Monday, January 4, 2010

Bumper Bowling

Many of the most successful urban policies act as railings to prevent the ball from falling into the gutter. They are generally not overly intrusive but rather offer guidance for the inevitable adaptive processes that are part of all cities.

There are other ways to not subsidize cannibalistic and insustainable edge development than Oregon's statewide Urban Growth Boundaries for each of their incorporated cities, but in researching everything Portland has done over the last fifty years policy-wise to stimulate in-town development such as the Pearl District, I came across this factoid:
In 1960 the density of metropolitan Portland was 3,412 people per square mile and the density of metropolitan Atlanta was 3,122 people per square mile. In 1990 the density of the Oregon part of the Portland metro area rose to 3,734 people/square mile while Atlanta's had dropped to 1,898 per square. In 1994, the Oregon portion of the Portland metropolitan area reached a density of 3,885 people per square mile.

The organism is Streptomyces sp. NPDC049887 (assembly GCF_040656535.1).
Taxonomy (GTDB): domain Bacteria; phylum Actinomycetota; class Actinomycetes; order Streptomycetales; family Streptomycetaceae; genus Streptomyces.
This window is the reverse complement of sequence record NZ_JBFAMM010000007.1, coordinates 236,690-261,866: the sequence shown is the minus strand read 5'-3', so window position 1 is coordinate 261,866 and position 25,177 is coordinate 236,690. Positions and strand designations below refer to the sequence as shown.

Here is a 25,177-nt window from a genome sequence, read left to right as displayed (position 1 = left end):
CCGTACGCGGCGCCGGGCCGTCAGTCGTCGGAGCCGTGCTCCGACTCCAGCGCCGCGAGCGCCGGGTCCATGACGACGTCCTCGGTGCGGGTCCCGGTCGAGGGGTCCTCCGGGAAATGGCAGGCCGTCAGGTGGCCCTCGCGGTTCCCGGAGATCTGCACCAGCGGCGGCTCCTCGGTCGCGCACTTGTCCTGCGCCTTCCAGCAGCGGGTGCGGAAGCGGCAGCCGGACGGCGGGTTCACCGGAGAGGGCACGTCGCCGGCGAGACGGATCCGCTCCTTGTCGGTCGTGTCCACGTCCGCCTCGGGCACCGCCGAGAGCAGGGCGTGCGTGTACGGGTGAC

If the Atlanta metropolitan region had been able to grow during the 1980s, as efficiently as the Portland, Oregon metropolitan area has been able to grow in the early 1990s, Georgia would have saved 93,000 acres of rural land - farm land, pine forests and rural homesites.